The reception in the Black community was just overwhelming. It truly was, I think it was something we all wanted this for so very long. So when it happened, it was just unbelievable.

Who had a big influence on you? Why?

Tom Joyner. When I would travel to Chicago it was apparent from billboards to a lot of other marketing thing that Tom Joyner was the premier radio disc jockey from an urban perspective in in Chicago, and I would listen to him. But I would listen not just for the music, but just for his style. And I’d ask, why was this guy so popular?

And they used to refer to him as the Fly Jock. And the reason for that was he would be on the air during the morning hours until about nine o’clock in Chicago, jump on an airplane and be on the air in the afternoon in Dallas.

And he did that five days a week, can you imagine? But he was so good at what he did. He was in just such demand. So when you know we started looking at what programs are we going to have on the station in addition to our local air personalities? It was no doubt we were we were going to have Tom Joyner on.

How has the station changed since 1997?

In 1999, we created the Family Day in the Park, now the Family Day Cultural Celebration, which brings in arts and crafts, food, merchandising, live music performances. In the early 2000s, Gerald and Desni left the business.

In 2009, true to his word, John Engelbrecht offered me the opportunity to purchase the station. The FCC approved the sale and WEOA became the first and only Black-owned radio station to serve the Evansville area. After a few years on air, the FCC increased their efforts to revitalize AM broadcasting through rule changes and one allowed for AM stations to seek a license on the FM Band. A year later, WEOA was approved to purchase a FM translator with authorization to re-transmit WEOA 1400 AM on 98.5. And then in 2018, we changed the format from urban adult contemporary to urban contemporary.

How did you determine programming and what programming does the station have now?

We worked and continuously work with radio consultants. It was kind of easy knowing the popularity of hip-hop and R&B and not having any direct competition.

We would take road trips to adult contemporary radio stations in Peoria and KMJM in St. Louis, which helped in our decision to syndicate some of our programming. Nationally, we have the Breakfast Club, Weekends with the Breakfast Club, D Minor, Full Throttle Radio with Fatman Scoop & Dj Mister Vince, The Baka Boyz Hip- Hop Master Mix and Incognito. Locally, we have Community Chat with Melissa Morehead Moore, Leadership Connection with Lynn Miller-Pease and Gospel Vibes with Brother C.R.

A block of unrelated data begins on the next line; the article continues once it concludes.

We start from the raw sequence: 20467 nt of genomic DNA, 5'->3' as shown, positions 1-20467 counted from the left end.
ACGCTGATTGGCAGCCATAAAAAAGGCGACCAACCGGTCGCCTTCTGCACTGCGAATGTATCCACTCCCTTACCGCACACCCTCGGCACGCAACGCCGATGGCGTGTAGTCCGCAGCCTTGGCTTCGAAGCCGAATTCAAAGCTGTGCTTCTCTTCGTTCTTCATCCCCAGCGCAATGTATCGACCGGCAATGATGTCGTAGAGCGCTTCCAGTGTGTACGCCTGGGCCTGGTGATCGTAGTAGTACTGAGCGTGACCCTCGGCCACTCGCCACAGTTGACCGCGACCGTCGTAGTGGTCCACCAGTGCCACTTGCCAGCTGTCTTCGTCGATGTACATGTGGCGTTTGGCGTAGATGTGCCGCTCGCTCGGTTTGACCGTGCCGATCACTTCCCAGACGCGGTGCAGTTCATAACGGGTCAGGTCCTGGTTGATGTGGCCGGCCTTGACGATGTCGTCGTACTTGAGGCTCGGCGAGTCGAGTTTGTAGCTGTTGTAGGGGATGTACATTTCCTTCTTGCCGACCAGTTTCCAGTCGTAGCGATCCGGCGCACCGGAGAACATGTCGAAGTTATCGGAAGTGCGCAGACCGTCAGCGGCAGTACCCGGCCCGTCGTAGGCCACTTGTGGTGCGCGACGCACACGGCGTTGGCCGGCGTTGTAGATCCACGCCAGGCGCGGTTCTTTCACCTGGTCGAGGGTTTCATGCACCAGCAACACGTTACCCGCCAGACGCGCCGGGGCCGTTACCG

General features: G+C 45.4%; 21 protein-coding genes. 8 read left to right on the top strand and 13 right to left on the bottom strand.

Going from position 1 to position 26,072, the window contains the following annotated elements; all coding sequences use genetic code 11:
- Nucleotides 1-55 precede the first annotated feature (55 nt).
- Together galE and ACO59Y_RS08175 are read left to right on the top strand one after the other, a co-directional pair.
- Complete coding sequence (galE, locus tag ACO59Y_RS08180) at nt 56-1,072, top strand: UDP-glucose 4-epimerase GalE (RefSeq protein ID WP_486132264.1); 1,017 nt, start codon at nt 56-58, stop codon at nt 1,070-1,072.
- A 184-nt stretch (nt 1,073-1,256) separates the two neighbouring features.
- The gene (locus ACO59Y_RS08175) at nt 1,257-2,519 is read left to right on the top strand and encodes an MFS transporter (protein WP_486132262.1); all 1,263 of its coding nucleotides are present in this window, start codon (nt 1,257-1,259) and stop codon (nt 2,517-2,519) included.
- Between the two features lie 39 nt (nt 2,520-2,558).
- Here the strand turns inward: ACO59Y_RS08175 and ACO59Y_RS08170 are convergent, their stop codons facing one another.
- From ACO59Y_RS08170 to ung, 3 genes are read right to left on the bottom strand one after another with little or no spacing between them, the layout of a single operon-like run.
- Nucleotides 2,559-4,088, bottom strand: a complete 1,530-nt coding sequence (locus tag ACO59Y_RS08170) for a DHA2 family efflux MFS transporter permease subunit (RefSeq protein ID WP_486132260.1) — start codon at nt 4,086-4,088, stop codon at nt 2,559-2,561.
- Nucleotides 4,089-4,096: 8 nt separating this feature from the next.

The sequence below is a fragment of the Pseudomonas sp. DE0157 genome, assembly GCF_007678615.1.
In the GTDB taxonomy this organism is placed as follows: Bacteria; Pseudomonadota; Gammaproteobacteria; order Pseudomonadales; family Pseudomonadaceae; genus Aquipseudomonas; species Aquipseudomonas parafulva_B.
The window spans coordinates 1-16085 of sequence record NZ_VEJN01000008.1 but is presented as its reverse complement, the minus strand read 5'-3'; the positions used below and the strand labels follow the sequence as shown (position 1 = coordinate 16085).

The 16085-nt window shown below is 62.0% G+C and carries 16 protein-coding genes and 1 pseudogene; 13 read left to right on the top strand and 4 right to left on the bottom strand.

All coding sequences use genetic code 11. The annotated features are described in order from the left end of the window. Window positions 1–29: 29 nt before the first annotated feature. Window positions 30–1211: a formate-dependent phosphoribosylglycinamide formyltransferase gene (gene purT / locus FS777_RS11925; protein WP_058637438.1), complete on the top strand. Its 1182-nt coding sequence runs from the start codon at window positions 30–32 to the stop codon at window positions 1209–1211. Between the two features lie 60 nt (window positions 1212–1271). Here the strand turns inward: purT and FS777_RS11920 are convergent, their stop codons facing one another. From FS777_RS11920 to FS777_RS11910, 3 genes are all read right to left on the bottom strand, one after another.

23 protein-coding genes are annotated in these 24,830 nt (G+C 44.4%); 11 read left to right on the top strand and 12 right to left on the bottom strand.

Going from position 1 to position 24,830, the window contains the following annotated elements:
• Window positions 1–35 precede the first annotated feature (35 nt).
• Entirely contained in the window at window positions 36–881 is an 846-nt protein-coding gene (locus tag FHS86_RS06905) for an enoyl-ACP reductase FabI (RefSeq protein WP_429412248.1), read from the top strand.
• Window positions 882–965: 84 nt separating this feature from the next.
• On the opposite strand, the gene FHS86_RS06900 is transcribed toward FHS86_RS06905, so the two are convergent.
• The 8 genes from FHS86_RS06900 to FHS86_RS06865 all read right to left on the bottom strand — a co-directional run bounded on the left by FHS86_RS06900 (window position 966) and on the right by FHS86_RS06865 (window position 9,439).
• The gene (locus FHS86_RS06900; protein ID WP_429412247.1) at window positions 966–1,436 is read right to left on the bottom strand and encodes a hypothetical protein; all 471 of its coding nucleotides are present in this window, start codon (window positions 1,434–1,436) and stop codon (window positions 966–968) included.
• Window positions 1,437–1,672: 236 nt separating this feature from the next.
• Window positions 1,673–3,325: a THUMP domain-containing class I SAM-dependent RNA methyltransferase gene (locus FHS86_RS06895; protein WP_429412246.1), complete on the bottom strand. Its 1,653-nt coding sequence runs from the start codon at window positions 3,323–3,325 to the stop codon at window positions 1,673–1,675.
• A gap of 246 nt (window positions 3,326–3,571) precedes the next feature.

What are some struggles that the station faced?

Our sales staff frequently found themselves educating potential advertisers about urban music, audiences and the spending power of our listeners. They didn’t understand urban radio, and many of them, if they didn’t understand that, they weren’t interested in that. The average spending power of our listeners is about $423 million annually in the Evansville metro which breaks down to $8.2 million weekly with local area retailers and services.

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What is one of you favorite things about your job?

I love doing what I’m doing. Like I said, I retired after a 40-plus year career with a Fortune 500 company. I love this. I love this because it is different every day. People enjoy it. And coming in with people that share the same passion here… It’s my dream job.

Why do you think it’s important for a city like Evansville to have an urban station?

One, through some of our syndicated programs that we bring into the market, it allows them to hear what’s going on in the world of Black people across this country. It really makes a huge difference in some of the conversations we have.

But not only the national programming that we bring in, it’s the local that we like to focus on. It’s giving the community an opportunity to talk about the things from a Black perspective. They can do it across the airwaves and be heard by thousands of people that make up our audience. Of course, they like the music. There’s no doubt about it, but it’s just knowing that it’s kind of like we’ve arrived. We can turn the dial and hear what we want to hear, talk or music or whatever. It’s right there available to us.

And you can get it now in today’s world of cell phones and all these other platforms. Sure you can listen to the music, but we all play the same kind of music. What makes the difference is the conversation between the music.

What are your hopes for the station’s future?

We want to be the most trusted source in the African-American community and beyond that. We want to inform, entertain and inspire our audience by providing culturally relevant content through radio and through our digital platforms.